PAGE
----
Like It. Or Not.

Image courtesy of under Creative Commons

Image courtesy of under Creative Commons

I am full of gratitude for having attended easily the best wedding ever over the weekend. Knowing the bride, I knew it would be fun. But this was truly a magical evening, aside from the love and joy of the nuptials. I had been looking forward to this event because I knew the bride’s friends were very diverse in personalities, backgrounds, and perspectives. I knew there would be a lot of interesting people there.

Turns out they are really kind and genuine people as well. It was a wonderful evening of getting to know new friends and revel in the celebrations. I also finally met the bride’s mother. I have admired this woman from afar for years now. From the stories I heard, and knowing the bride as an upstanding, kind, amazing woman, I knew her mother was strong, smart, kind, and wise.

I think we all know families with mothers like her. She’s the one who leads gently, firmly, kindly. She raises kind children who work hard and make a difference in the world. She creates a happy and joyful family unit. These are the families you want to be a part of, the families you spend a lot of afternoons and weekends with. These are the families who welcome everyone with open arms, the families that exude warmth and acceptance. These are the mothers you consider to be a second mother. The bride’s mother is one of these.

This family is a tight-knit family with the usual sibling rivalries, misunderstandings, power struggles, and tragedies. But this family also stays connected both despite, and in the face of, all of life’s struggles. This mother has shepherded several children, grandchildren, and her own mother and husband through highs and lows, times of uncertainty and times of celebration, and tears of despair and tears of joy. She has done this all with her head held high, a remarkably positive attitude, and a peaceful grace that comes from within.

I was thrilled to finally meet her. We exchanged pleasantries and genuine appreciation for finally meeting in person. The we chatted briefly about our children, and raising children. She said, “You should always like your kids. Always.”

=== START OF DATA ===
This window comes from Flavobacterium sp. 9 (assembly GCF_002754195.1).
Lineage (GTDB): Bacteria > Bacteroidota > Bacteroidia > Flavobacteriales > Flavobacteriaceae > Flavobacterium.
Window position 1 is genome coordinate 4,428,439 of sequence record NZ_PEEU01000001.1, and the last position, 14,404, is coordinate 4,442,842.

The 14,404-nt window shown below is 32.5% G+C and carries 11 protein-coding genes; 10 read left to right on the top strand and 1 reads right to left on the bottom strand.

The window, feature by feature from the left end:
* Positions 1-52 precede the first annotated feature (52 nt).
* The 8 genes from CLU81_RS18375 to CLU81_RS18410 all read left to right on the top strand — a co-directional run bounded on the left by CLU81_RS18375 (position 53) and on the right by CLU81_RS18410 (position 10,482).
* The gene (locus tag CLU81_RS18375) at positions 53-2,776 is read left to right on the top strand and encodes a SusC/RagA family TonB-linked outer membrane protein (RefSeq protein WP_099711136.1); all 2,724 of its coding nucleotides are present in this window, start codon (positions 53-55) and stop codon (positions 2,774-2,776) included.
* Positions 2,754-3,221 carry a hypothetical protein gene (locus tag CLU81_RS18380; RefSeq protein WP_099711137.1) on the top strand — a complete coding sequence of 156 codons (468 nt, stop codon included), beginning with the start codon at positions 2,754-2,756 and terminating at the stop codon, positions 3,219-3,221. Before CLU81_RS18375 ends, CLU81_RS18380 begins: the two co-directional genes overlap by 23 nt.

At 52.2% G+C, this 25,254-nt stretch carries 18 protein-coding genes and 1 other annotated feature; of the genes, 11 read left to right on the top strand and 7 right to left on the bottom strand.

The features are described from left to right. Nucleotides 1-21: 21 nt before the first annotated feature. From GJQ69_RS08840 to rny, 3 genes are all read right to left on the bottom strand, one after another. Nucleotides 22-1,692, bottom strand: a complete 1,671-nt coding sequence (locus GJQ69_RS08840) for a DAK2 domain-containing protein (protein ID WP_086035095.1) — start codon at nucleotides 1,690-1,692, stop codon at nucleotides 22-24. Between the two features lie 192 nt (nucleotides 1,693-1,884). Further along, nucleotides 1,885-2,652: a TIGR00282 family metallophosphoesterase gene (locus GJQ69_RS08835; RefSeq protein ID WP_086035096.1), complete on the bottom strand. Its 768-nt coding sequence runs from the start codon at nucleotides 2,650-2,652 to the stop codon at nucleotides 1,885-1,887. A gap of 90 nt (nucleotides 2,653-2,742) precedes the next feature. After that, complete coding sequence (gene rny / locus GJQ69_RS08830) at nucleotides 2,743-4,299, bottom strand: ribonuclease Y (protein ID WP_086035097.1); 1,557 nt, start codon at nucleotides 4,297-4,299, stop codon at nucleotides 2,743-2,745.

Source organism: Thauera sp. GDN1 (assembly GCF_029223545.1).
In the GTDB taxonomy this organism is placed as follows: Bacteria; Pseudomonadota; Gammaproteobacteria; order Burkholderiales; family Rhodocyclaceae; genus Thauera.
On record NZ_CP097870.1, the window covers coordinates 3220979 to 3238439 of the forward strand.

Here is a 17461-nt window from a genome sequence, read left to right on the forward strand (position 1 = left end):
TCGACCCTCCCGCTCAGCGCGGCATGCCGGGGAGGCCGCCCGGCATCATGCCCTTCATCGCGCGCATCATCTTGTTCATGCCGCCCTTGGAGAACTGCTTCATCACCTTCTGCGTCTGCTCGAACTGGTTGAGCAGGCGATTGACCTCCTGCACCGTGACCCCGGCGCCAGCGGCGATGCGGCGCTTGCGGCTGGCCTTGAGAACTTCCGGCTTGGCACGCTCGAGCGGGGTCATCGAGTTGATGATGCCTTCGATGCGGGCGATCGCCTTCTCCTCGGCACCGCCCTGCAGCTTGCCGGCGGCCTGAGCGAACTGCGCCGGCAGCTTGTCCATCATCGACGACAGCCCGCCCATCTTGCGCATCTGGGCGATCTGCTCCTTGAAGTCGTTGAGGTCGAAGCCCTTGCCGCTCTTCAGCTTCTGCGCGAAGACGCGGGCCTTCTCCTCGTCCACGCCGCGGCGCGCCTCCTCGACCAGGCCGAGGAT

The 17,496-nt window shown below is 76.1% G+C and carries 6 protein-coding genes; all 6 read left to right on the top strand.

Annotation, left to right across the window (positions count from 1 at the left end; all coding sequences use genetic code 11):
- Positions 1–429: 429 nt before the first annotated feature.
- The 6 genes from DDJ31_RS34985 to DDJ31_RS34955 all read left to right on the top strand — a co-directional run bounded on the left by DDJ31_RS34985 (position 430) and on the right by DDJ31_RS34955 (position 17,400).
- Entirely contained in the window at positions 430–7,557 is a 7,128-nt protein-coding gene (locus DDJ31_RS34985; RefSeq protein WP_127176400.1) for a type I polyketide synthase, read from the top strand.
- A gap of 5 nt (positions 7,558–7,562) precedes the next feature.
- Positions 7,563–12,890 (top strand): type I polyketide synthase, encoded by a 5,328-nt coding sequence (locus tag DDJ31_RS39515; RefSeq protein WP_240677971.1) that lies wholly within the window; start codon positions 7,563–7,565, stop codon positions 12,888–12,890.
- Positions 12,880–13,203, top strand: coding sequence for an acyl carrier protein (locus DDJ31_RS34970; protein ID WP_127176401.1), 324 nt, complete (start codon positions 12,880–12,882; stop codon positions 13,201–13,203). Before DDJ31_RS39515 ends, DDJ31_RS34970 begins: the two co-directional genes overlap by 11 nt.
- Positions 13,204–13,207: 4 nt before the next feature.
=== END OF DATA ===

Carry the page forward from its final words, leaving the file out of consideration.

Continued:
I laughed and said, “I love my kids always, but I don’t always like them.” In her firm, kind grace, she said, “No. You need to always like them, even when they’re unlikable. Through all their stages, adolescence, everything. You need to always like them.”

She wasn’t judging, she wasn’t challenging me, she wasn’t telling me what to do. She was offering me something, but I didn’t know what it was yet. So I told her OK, I’d need to sit with this for a bit. Because I’ve always thought it’s OK to love someone while not liking him/her or his/her behaviors. I try to teach my children that it’s OK to have ambivalent or conflicting feelings.

So here’s the thing. I think she’s right. This is about unconditional loving kindness. This is about offering love and kindness not in the expectation or exchange of mutual feelings or positive outcomes. This is about being love. Simply being love. When kids don’t feel unconditional loving kindness from a parent, they don’t know how to give unconditional loving kindness. They grow up learning to love conditionally. They grow up learning some people and some behaviors deserve love, they grow up loving and expecting likewise in return. This is nice, but it’s not kind. It’s not simply being love.

And kids can feel it, when you don’t like them because they’re acting in unlikable ways. They’re testing us. Will you still have my back even when I don’t deserve it? Can I come back to you when I’ve fucked up? Will you judge or condemn me? I see now the underlying love isn’t enough. There must be the clear message that you’re not there to judge worthiness. There must be the clear message that the behavior may not be appropriate or acceptable, but that you hold space for them in their messiest times. There must be the clear message that you like and love every part of who they are, the messy parts that make you cringe, as well as the appropriate parts that make you proud.

When I’m acting in unlikable ways, it’s usually because I’m wounded or sad or hurt or angry or frustrated. It’s in these moments I most need a hug, a smile, a caress, and space to just be. I’m reminded people who are most unkind to us are the ones who need our kindness the most. It is in this space of acceptance that invites and allows the unlikable to transform.